Why Your Job Cover Letter Sucks (and what you can do to fix it) For the next few months I will be posting the “best of the best” Professor is in blog posts on the job market, for the benefit of all those girding their loins for the 2013-2014 market. Today’s post was originally published in 2011. I’ve now read about two thousand more job letters than I mention here. All the advice still applies. In my 15 years as a faculty member I served on approximately 11 search committees. Estimating that each search brought in an average of 200 applications (a conservative estimate for a field like Anthropology, a generous estimate for a much smaller field like East Asian Languages and Literatures), that means I have read approximately 2200 job applications. That means I’ve read 2200 job cover letters. I’ve also read the cover letters of my own students, and a passel of Ph.D. students who came to me for advice, as well as a large number of clients since opening The Professor is In (as of July 2012 let’s say 600). What’s up with that? Here’s what’s up with that. 1.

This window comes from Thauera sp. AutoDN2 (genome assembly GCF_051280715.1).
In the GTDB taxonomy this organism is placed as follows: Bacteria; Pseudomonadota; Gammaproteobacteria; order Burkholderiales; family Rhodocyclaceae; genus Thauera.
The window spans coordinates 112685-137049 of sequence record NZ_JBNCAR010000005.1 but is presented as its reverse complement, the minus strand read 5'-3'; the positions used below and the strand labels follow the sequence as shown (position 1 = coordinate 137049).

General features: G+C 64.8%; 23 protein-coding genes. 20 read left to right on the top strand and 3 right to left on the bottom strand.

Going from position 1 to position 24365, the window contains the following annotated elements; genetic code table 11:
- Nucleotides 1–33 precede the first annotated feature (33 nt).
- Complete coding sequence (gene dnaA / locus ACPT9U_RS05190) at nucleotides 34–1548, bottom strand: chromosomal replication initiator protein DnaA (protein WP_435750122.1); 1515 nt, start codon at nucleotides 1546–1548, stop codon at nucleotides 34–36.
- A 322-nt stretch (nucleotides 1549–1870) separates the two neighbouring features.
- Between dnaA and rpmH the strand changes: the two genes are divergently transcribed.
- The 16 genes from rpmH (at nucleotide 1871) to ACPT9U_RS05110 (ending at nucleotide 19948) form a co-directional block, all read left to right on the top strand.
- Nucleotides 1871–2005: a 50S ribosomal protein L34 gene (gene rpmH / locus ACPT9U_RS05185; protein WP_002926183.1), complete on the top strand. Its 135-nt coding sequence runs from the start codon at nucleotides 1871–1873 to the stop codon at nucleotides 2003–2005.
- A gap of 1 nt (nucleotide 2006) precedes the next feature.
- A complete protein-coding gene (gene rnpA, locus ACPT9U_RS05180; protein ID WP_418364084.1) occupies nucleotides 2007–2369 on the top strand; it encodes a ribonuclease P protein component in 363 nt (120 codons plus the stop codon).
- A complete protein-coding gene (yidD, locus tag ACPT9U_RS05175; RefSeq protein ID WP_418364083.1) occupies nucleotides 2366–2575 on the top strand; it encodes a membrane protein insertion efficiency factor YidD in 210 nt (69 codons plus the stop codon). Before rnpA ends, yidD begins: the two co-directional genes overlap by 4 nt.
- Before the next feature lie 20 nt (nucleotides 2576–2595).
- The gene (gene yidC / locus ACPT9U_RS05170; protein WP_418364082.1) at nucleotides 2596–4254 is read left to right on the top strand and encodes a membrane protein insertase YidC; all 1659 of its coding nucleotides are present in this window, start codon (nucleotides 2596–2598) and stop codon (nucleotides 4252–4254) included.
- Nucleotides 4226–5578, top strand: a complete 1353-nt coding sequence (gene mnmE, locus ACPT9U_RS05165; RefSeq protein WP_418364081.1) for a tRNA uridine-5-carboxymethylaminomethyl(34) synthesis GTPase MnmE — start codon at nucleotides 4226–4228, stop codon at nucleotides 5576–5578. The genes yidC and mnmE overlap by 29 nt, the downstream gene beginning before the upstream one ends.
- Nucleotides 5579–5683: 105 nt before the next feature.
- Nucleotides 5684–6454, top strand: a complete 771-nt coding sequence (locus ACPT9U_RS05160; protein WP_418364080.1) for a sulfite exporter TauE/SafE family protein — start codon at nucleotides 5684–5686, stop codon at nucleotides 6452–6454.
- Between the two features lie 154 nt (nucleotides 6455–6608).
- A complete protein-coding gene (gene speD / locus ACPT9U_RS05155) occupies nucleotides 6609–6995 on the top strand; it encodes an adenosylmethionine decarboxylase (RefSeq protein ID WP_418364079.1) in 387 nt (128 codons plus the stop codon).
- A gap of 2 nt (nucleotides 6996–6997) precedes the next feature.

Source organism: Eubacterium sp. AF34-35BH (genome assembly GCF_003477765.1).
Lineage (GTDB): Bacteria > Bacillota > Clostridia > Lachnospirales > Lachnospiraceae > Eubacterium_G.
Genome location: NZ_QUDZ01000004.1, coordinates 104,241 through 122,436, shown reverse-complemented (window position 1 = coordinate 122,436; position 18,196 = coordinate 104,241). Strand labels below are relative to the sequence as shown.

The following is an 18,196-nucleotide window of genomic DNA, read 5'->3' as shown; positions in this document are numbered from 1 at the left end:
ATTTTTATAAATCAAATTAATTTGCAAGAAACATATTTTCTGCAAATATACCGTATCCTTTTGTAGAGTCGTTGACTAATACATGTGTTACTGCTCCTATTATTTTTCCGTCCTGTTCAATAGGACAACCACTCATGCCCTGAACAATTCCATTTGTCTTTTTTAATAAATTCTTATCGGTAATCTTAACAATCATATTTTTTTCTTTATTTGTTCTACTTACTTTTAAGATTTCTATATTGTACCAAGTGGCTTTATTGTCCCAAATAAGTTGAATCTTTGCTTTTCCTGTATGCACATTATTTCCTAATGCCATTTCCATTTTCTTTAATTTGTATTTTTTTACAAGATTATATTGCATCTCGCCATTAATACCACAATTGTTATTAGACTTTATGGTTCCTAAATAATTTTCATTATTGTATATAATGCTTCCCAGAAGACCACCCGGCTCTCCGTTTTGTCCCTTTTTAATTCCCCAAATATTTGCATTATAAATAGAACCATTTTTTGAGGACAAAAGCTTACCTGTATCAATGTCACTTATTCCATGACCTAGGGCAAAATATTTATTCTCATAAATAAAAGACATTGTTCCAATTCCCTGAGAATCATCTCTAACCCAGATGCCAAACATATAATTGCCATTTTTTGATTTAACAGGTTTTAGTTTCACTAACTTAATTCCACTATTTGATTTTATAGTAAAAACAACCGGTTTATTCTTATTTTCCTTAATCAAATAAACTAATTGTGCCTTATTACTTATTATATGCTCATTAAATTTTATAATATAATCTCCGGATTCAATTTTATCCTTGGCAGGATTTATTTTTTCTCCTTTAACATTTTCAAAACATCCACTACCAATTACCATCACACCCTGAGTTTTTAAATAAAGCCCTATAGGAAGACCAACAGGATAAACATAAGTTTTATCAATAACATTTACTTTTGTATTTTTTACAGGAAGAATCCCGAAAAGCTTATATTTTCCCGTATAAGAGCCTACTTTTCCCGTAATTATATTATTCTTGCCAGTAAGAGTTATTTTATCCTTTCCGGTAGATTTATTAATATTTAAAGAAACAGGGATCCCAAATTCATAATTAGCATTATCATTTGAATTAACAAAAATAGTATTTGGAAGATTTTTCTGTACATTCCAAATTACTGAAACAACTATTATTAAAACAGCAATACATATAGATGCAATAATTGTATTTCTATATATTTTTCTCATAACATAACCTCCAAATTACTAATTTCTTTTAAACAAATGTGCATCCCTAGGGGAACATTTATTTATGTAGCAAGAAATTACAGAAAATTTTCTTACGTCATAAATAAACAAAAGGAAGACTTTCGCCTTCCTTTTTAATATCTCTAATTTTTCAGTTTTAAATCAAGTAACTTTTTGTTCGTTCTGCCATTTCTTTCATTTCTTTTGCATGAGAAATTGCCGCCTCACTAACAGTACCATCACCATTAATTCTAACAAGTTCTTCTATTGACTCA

12 Mind-Blowing Statistics Every Marketer Should Know It's no secret that the marketing landscape has changed dramatically over the past few years as social and mobile technologies have gone from early-adopter novelties to mainstream essentials. Still, there are plenty of traditional marketing stalwarts out there who aren't buying all of the social media hype or can't convince their boss or marketing team to experiment in the brave new world of inbound marketing . So we've rounded up a dozen powerful stats that are sure to be eye-openers, if not total mind-changers. 1. 78% of Internet users conduct product research online. That means your website stands a good chance of being a prospect's "first impression." That also means your new business card isn't a business card—it's Google. 2. 3. 78% of business people use their mobile device to check email. 4. 40% of US smartphone owners compare prices on their mobile device while in-store, shopping for an item. 5. 200 Million Americans have registered on the FTC's "Do Not Call" list. 10. 11.